Fuel treatments and landform modify landscape patterns of burn severity in an extreme fire event

Under a rapidly warming climate, a critical management issue in semiarid forests of western North America is how to increase forest resilience to wildfire. 

Researchers from the University of Washington evaluated the relationships between fuel reduction treatments and burn severity in the 2006 Tripod Complex fires, which burned over 70 000 ha of mixed-conifer forests in the North Cascades range of Washington State and involved 387 past harvest and fuel treatment units. 

A secondary objective was to investigate other drivers of burn severity including landform, weather, vegetation characteristics, and a recent mountain pine beetle outbreak.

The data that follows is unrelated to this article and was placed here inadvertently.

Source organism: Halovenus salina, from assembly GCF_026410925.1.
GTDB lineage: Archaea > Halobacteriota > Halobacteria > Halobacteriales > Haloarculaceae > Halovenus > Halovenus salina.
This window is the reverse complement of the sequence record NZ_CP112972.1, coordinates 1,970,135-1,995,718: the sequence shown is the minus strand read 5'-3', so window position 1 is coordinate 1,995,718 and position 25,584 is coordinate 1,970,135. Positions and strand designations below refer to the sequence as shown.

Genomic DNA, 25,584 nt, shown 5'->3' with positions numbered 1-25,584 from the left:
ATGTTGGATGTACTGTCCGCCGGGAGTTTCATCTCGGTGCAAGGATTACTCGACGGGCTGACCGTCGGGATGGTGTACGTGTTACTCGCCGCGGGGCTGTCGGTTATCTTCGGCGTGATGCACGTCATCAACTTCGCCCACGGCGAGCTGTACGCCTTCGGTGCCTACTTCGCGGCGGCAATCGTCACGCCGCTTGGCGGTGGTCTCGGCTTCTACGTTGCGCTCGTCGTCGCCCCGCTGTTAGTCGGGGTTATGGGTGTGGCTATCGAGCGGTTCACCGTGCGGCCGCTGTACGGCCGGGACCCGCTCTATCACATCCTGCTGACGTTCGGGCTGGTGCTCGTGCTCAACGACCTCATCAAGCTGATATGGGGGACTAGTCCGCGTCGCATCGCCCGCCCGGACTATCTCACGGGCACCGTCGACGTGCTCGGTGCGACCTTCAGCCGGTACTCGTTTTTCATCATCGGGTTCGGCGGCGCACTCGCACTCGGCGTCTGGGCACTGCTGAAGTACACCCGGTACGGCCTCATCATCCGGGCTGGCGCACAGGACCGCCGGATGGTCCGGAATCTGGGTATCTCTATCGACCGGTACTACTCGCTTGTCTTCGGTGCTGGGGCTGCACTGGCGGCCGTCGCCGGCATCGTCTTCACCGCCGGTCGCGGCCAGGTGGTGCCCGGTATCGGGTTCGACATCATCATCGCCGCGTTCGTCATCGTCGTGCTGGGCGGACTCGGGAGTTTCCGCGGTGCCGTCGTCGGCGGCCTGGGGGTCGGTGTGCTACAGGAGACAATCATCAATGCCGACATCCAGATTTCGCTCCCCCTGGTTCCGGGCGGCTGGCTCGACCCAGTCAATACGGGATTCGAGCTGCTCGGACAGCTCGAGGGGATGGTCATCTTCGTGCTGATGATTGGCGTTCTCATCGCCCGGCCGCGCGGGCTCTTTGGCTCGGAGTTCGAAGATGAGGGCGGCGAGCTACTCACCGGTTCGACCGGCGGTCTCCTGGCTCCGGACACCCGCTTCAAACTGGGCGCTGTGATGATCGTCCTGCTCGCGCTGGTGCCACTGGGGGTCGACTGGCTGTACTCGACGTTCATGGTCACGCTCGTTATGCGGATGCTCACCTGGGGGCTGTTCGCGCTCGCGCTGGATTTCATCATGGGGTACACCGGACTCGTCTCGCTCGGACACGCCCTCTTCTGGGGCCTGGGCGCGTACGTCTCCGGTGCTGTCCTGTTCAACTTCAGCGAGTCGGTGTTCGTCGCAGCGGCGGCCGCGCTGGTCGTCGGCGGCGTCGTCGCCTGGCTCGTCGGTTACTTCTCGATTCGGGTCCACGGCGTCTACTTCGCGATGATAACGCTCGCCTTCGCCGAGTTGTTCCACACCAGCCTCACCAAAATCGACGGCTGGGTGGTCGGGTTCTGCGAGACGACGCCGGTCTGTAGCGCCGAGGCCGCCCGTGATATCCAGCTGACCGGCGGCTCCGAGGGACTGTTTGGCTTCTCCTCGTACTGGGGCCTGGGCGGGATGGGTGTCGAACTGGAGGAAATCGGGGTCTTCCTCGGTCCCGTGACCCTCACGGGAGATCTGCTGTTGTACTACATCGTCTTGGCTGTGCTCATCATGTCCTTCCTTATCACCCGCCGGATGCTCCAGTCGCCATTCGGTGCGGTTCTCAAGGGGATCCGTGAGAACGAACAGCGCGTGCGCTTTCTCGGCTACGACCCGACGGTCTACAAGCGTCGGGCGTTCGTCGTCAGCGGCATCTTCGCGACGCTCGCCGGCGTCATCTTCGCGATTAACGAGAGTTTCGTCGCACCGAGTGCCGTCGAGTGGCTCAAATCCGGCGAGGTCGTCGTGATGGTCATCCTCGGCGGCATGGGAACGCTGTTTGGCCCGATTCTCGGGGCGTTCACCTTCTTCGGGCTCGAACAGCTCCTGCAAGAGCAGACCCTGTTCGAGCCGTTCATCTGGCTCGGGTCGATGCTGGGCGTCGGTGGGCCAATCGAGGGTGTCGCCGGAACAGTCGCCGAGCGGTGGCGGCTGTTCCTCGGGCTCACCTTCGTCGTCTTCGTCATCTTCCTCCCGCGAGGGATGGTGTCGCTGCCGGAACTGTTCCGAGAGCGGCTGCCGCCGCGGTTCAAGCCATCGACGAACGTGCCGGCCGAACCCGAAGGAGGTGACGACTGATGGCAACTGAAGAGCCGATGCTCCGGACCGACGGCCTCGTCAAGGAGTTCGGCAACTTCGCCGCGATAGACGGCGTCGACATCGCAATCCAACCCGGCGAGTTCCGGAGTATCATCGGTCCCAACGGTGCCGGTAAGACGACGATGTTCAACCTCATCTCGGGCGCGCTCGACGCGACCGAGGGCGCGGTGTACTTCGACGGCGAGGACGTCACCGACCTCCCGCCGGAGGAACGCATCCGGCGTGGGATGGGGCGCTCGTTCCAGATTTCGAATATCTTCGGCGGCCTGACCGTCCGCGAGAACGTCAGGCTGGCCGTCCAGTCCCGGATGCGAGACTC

Even during extreme weather, fuel conditions and landform strongly influenced patterns of burn severity. Fuel treatments that included recent prescribed burning of surface fuels were particularly effective at mitigating burn severity. Although surface and canopy fuel treatments are unlikely to substantially reduce the area burned in regional fire years, recent research, including this study, suggests that they can be an effective management strategy for increasing forest landscape resilience to wildfires.

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Image credit: S J Prichard